Incidental overlap occurs when USG and foundations (or other philanthropic entities) have common interests and target similar problems, populations, or geographic areas. Donors do not take particular account of each others actions and strategies to shape their own agendas, nor do they work together to align goals or strategies. Recognizing when such overlaps occur, however, can be useful, because these provide potential opportunities to explore common goals, build relationships, and, if appropriate, communicate in order to divide tasks and advance shared goals.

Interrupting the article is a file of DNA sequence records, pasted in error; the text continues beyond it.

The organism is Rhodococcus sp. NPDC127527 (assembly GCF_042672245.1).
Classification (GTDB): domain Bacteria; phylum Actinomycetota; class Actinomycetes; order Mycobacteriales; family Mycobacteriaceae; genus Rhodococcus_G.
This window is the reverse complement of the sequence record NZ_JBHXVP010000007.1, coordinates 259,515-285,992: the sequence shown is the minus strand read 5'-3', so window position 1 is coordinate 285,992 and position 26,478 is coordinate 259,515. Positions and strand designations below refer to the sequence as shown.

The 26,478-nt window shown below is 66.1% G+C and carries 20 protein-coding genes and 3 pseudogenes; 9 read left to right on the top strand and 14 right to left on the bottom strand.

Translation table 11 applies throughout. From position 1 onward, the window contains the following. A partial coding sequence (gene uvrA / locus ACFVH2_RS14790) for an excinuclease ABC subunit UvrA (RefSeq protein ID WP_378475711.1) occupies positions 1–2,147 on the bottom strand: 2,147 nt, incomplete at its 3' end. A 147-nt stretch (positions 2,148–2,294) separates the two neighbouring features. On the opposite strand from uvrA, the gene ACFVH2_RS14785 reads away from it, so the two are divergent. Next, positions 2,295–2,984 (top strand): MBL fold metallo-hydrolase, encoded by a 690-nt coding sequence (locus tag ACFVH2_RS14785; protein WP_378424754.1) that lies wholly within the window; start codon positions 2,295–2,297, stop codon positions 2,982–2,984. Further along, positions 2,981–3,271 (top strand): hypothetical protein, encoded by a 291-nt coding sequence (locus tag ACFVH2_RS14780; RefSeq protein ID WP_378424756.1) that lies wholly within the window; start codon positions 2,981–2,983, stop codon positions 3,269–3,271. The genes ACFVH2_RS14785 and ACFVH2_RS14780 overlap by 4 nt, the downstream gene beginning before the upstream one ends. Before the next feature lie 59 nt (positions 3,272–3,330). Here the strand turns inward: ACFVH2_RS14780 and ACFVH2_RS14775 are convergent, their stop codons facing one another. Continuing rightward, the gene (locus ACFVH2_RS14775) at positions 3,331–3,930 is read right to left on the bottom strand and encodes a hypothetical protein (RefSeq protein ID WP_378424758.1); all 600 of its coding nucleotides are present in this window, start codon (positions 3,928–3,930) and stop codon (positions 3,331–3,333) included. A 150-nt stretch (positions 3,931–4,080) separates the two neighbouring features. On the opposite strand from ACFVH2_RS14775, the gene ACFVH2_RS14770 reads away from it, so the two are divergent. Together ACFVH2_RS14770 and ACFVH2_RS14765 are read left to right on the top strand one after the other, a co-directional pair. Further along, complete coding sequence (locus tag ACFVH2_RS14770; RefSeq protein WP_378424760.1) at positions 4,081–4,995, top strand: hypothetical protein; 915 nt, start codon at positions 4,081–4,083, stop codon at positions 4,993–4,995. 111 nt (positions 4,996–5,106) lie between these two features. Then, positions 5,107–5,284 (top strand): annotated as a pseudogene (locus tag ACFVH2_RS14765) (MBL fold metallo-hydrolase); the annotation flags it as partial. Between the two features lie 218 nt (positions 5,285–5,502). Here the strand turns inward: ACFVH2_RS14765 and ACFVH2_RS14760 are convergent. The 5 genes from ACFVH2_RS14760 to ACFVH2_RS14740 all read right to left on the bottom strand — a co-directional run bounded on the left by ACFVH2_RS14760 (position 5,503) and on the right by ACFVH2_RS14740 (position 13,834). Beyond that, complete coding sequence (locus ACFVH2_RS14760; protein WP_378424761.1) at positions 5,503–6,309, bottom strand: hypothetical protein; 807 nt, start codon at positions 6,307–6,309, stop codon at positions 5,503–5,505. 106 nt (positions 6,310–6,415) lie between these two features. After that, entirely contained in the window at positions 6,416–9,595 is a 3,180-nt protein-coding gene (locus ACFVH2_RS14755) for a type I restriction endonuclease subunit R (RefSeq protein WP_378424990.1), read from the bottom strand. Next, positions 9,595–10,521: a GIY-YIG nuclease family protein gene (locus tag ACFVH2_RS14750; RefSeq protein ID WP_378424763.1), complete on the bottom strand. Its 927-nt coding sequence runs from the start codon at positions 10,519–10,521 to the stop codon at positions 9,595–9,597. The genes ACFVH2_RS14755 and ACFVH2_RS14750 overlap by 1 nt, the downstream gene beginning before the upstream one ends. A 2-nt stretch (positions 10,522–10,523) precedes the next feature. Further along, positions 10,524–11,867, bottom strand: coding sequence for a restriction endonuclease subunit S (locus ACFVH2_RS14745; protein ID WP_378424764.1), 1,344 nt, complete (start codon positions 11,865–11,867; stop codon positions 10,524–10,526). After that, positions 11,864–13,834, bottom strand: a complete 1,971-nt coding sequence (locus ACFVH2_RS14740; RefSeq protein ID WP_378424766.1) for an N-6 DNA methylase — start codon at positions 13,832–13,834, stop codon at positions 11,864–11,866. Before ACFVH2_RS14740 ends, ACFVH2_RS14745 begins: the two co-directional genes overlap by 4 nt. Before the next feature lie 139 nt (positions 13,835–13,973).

An example of incidental overlap that led to communication can be found in the infrastructure development work of the Millennium Challenge Account (MCA) in Armenia. MCA-Armeniathe in-country implementing entity for the Millennium Challenge Corporation (MCC)and various existing donors operated independently of each other as they sought to achieve similar development goals in the country. The Lincy Foundation, for example, had already undertaken road-building projects in Armenia when MCA selected road reconstruction as one of its top development priorities. MCA-Armenia persuaded the Lincy Foundation to cover areas beyond the MCC-funded projects so that the amount of reconstruction was expanded. The ability of MCA-Armenia to augment its resources in this way certainly made road reconstruction a more attractive investment for MCC, but the two donor organizations did not share decision making about strategies, resources, or implementation.